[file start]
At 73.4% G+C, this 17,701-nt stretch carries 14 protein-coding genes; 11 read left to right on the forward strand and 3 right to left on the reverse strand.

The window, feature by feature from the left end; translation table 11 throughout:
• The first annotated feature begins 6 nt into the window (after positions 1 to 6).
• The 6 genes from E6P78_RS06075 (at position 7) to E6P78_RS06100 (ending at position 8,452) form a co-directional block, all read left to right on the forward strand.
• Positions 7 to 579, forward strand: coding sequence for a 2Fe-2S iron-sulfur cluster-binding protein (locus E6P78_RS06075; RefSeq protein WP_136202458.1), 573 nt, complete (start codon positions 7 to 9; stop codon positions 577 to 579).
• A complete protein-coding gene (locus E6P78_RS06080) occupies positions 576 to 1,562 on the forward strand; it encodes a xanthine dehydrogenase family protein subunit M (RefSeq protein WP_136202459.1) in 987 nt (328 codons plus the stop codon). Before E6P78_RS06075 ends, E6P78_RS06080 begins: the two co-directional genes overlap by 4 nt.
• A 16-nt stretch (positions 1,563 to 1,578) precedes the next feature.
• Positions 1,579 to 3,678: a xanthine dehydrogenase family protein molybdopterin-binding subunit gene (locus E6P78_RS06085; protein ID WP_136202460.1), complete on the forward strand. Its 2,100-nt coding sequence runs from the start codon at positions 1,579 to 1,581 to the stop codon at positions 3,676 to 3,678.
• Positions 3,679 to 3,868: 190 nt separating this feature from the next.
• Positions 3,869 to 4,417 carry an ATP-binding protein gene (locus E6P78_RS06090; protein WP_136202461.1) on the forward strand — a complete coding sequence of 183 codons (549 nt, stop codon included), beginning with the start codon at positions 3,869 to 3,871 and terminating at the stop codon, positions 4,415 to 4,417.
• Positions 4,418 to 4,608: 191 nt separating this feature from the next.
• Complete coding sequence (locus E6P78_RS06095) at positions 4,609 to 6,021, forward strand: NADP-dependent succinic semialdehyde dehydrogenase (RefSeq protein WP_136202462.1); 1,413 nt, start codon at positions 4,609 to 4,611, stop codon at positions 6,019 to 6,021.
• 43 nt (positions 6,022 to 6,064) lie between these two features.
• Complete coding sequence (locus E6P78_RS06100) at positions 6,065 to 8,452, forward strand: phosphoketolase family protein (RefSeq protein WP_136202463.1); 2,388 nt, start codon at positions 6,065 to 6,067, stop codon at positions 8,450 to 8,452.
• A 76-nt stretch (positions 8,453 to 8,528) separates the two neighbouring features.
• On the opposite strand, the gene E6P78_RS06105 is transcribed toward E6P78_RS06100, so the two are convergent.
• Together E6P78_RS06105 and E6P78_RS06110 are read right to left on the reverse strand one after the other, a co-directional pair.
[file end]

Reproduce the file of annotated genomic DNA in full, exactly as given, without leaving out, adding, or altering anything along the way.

At 73.4% G+C, this 17,701-nt stretch carries 14 protein-coding genes; 11 read left to right on the forward strand and 3 right to left on the reverse strand.

The window, feature by feature from the left end; translation table 11 throughout:
• The first annotated feature begins 6 nt into the window (after positions 1 to 6).
• The 6 genes from E6P78_RS06075 (at position 7) to E6P78_RS06100 (ending at position 8,452) form a co-directional block, all read left to right on the forward strand.
• Positions 7 to 579, forward strand: coding sequence for a 2Fe-2S iron-sulfur cluster-binding protein (locus E6P78_RS06075; RefSeq protein WP_136202458.1), 573 nt, complete (start codon positions 7 to 9; stop codon positions 577 to 579).
• A complete protein-coding gene (locus E6P78_RS06080) occupies positions 576 to 1,562 on the forward strand; it encodes a xanthine dehydrogenase family protein subunit M (RefSeq protein WP_136202459.1) in 987 nt (328 codons plus the stop codon). Before E6P78_RS06075 ends, E6P78_RS06080 begins: the two co-directional genes overlap by 4 nt.
• A 16-nt stretch (positions 1,563 to 1,578) precedes the next feature.
• Positions 1,579 to 3,678: a xanthine dehydrogenase family protein molybdopterin-binding subunit gene (locus E6P78_RS06085; protein ID WP_136202460.1), complete on the forward strand. Its 2,100-nt coding sequence runs from the start codon at positions 1,579 to 1,581 to the stop codon at positions 3,676 to 3,678.
• Positions 3,679 to 3,868: 190 nt separating this feature from the next.
• Positions 3,869 to 4,417 carry an ATP-binding protein gene (locus E6P78_RS06090; protein WP_136202461.1) on the forward strand — a complete coding sequence of 183 codons (549 nt, stop codon included), beginning with the start codon at positions 3,869 to 3,871 and terminating at the stop codon, positions 4,415 to 4,417.
• Positions 4,418 to 4,608: 191 nt separating this feature from the next.
• Complete coding sequence (locus E6P78_RS06095) at positions 4,609 to 6,021, forward strand: NADP-dependent succinic semialdehyde dehydrogenase (RefSeq protein WP_136202462.1); 1,413 nt, start codon at positions 4,609 to 4,611, stop codon at positions 6,019 to 6,021.
• 43 nt (positions 6,022 to 6,064) lie between these two features.
• Complete coding sequence (locus E6P78_RS06100) at positions 6,065 to 8,452, forward strand: phosphoketolase family protein (RefSeq protein WP_136202463.1); 2,388 nt, start codon at positions 6,065 to 6,067, stop codon at positions 8,450 to 8,452.
• A 76-nt stretch (positions 8,453 to 8,528) separates the two neighbouring features.
• On the opposite strand, the gene E6P78_RS06105 is transcribed toward E6P78_RS06100, so the two are convergent.
• Together E6P78_RS06105 and E6P78_RS06110 are read right to left on the reverse strand one after the other, a co-directional pair.